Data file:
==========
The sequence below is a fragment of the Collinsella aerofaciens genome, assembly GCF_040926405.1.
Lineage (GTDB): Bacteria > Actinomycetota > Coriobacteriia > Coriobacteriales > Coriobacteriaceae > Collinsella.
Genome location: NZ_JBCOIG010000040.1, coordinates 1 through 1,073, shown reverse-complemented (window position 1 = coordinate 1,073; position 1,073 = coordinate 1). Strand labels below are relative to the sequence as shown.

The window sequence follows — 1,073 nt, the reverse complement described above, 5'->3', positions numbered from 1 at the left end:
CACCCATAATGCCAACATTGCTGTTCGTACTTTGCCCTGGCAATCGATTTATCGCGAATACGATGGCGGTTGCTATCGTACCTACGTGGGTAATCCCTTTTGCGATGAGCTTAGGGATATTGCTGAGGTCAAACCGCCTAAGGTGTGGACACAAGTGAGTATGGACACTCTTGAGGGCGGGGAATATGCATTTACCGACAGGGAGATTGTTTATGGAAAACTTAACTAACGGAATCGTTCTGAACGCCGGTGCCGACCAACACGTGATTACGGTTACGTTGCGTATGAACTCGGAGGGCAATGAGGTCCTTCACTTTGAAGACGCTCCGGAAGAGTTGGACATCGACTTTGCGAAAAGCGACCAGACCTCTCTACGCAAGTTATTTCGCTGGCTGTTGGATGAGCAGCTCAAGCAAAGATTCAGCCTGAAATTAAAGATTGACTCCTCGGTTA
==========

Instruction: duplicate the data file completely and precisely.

The sequence below is a fragment of the Collinsella aerofaciens genome, assembly GCF_040926405.1.
Lineage (GTDB): Bacteria > Actinomycetota > Coriobacteriia > Coriobacteriales > Coriobacteriaceae > Collinsella.
Genome location: NZ_JBCOIG010000040.1, coordinates 1 through 1,073, shown reverse-complemented (window position 1 = coordinate 1,073; position 1,073 = coordinate 1). Strand labels below are relative to the sequence as shown.

The window sequence follows — 1,073 nt, the reverse complement described above, 5'->3', positions numbered from 1 at the left end:
CACCCATAATGCCAACATTGCTGTTCGTACTTTGCCCTGGCAATCGATTTATCGCGAATACGATGGCGGTTGCTATCGTACCTACGTGGGTAATCCCTTTTGCGATGAGCTTAGGGATATTGCTGAGGTCAAACCGCCTAAGGTGTGGACACAAGTGAGTATGGACACTCTTGAGGGCGGGGAATATGCATTTACCGACAGGGAGATTGTTTATGGAAAACTTAACTAACGGAATCGTTCTGAACGCCGGTGCCGACCAACACGTGATTACGGTTACGTTGCGTATGAACTCGGAGGGCAATGAGGTCCTTCACTTTGAAGACGCTCCGGAAGAGTTGGACATCGACTTTGCGAAAAGCGACCAGACCTCTCTACGCAAGTTATTTCGCTGGCTGTTGGATGAGCAGCTCAAGCAAAGATTCAGCCTGAAATTAAAGATTGACTCCTCGGTTA